Chromophobia: Abdelkader Benchamma

19 - 28 July 2013

In the works of Jessica Mein and Abdelkader Benchamma, colour and form endeavor to organize reality, but can only accomplish their work by capitalizing on the attractive force that images have on the human psyche. For David Batchelor, author of Chromophobia, colour can possess the capacity to affect perception and similarly to be affected or moulded by our gaze. In this show, titled after Batchelor's book, the works attend to the transmission, circulation and adaptation of visual culture to manipulate and reconstruct reality.

 

São Paulo was the first city outside the communist world to put into effect a radical ban on outdoor advertising in 2007, with the mayor stating that 'The Clean City Law came from a necessity to combat pollution...We decided that we should start ... with the most conspicuous sector - visual pollution'.

 

Jessica Mein's collages comprise salvaged billboards sheets that she hole-punches and collages by hand, and represent an interruption to the city's elimination of billboards that reconstitutes those memories as contemporary at. The clean lines and vibrant colors of mass marketing materials are further dislodged by imperfections in the sheets themselves, the results of mechanical errors in the production process.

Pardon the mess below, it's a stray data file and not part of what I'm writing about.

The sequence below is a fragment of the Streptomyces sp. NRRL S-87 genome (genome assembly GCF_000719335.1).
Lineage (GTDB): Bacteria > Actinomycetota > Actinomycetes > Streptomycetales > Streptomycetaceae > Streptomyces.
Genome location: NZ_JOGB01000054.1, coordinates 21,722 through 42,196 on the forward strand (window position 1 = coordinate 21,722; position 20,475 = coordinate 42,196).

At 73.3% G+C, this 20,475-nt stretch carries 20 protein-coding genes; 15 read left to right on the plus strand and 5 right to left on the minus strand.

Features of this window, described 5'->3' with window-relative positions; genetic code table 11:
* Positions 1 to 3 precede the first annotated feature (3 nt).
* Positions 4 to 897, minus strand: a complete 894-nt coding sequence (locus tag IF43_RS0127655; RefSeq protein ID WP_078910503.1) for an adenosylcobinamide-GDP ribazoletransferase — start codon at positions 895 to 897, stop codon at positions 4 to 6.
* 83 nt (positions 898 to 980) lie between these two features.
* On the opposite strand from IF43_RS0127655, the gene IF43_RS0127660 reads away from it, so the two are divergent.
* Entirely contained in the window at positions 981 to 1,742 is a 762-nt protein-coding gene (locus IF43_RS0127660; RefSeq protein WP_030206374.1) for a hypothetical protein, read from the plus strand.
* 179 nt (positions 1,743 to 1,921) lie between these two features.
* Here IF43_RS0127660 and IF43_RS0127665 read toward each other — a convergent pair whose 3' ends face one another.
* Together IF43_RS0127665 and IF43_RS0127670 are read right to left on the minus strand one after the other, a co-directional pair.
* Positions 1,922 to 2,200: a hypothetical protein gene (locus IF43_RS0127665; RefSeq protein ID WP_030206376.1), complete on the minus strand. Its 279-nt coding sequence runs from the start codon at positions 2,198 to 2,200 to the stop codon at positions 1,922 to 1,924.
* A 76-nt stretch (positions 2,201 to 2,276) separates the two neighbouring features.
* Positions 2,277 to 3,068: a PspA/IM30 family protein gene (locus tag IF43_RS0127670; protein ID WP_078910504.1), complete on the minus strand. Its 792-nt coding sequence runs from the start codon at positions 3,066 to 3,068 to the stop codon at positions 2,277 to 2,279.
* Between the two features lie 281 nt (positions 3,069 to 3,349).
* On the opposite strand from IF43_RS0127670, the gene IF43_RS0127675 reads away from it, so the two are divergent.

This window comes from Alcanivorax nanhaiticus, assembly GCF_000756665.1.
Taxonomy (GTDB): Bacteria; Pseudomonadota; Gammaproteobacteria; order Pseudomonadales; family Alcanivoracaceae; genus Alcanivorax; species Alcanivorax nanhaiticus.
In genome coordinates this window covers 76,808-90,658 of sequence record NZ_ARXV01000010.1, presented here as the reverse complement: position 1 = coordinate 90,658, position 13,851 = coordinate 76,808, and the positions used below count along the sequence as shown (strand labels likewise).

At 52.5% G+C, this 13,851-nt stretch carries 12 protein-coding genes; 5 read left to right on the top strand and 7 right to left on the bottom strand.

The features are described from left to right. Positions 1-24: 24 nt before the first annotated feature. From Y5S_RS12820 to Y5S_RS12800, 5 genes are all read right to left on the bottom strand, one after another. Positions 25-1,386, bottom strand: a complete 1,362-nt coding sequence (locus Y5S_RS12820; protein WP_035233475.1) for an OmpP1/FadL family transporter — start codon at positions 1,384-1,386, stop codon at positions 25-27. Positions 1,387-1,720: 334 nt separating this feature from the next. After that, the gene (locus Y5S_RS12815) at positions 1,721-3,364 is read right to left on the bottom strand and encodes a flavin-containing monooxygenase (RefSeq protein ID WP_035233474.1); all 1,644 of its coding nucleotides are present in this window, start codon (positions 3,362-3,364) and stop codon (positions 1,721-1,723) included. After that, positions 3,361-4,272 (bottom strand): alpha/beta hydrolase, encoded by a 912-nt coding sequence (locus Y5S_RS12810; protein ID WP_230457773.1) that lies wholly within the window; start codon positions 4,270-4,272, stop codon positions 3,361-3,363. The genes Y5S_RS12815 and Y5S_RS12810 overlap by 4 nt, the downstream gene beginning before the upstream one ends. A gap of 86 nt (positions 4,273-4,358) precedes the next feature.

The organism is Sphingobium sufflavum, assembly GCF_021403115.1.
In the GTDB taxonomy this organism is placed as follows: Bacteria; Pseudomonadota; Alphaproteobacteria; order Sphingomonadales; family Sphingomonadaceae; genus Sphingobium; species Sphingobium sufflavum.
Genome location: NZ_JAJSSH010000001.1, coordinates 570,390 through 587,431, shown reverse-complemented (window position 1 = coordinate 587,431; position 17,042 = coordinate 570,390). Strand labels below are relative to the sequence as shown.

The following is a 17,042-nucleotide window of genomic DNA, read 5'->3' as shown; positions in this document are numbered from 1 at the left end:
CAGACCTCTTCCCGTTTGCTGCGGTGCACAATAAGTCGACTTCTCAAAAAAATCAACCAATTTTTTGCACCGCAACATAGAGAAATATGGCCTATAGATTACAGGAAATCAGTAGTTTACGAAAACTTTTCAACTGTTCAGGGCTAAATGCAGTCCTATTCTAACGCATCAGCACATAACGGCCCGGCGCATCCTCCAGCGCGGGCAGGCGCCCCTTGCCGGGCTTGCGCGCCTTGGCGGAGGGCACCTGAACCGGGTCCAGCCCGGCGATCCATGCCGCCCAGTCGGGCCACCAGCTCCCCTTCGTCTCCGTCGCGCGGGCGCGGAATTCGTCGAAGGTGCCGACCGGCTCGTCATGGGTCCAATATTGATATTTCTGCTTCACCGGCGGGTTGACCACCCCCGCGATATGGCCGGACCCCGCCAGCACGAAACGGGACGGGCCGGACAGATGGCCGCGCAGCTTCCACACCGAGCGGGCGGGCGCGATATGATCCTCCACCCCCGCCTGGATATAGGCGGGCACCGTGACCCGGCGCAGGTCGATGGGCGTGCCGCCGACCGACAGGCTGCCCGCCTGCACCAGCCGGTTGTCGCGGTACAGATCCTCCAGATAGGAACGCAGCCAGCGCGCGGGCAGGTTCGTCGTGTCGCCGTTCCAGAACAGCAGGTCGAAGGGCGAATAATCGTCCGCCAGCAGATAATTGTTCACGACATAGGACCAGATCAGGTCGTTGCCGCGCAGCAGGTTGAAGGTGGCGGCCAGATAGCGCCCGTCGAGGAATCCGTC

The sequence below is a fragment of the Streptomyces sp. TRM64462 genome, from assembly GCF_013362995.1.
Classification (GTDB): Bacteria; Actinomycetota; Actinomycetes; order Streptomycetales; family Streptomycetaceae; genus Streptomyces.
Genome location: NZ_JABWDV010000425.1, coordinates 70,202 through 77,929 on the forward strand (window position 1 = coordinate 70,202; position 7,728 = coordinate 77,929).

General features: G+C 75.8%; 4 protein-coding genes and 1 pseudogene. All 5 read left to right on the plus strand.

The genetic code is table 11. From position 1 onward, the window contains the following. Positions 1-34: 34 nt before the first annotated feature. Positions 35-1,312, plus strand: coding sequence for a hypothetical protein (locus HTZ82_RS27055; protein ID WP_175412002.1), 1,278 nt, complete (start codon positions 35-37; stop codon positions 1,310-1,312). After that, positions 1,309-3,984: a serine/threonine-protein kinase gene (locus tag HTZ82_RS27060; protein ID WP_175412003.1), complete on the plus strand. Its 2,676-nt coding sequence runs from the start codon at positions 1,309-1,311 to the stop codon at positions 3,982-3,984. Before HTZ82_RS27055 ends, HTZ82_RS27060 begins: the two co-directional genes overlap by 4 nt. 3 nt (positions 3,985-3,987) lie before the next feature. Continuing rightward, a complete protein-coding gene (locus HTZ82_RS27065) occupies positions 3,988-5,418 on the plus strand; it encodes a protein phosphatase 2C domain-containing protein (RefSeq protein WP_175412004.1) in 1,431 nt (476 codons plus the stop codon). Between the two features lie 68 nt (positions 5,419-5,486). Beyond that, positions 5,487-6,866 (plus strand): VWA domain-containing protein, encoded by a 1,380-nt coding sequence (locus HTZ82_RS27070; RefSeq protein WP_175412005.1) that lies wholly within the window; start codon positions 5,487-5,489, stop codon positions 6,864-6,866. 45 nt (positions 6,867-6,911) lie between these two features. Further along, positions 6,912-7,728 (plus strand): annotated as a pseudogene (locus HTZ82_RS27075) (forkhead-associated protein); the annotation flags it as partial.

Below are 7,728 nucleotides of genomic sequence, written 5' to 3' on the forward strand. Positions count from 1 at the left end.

By reconstructing the billboards out of such basic constituent elements - collaged cut out circles of color from discarded material - Mein draws attention to the smallest controllable element of a picture represented in digital printing or display device; the pixel. Mein unmoors these elements of colour from their original purpose to reconstitute them as art.

 

Abdelkader Benchamma's 'Blue Beam Project' draws into the visual realm conspiracy theories of a NASA satellite project that purports to use projections to instill a global panic. Benchamma presents video projections and drawings to reveal how such invasive use of technology capitalizes on the contagious qualities of fear and paranoia to reconfigure social relations and human perception.

 

Within the exhibition several videos interrupt the works on paper and collage. A concatenation of static repeats itself endlessly in Benchamma's video, echoing the hypnotizing methodology in the original Blue Beam Project. In Mein's videos she presents densely layered stop motion animation projects. Billboard depicts a laborer ascending and descending a ladder as he pastes sheets to an advertising board. The video, projected onto a crumbled piece of paper, continually refers to its source. The second video, Meronumero, reconstitutes the discarded billboard as an animated and live object.

 

Benchamma's aesthetic austerity becomes complicit with a modality of control reflected in the works' subject: a mass manipulation device. His use of monochrome and line focuses attention on the absurd machinations of a paranoia-inducing laser, while for Mein the colour is a rather vital sign - she deconstructs the object, and renders it through its units of color. These are in turn re-pasted to reconstitute the image and offer an additive quality that exceeds the billboard's defunct status as advertising detritus. Both the works of Benchamma and Mein in this show retrieve, highlight, and challenge the intent of their images in their original social realms.

 

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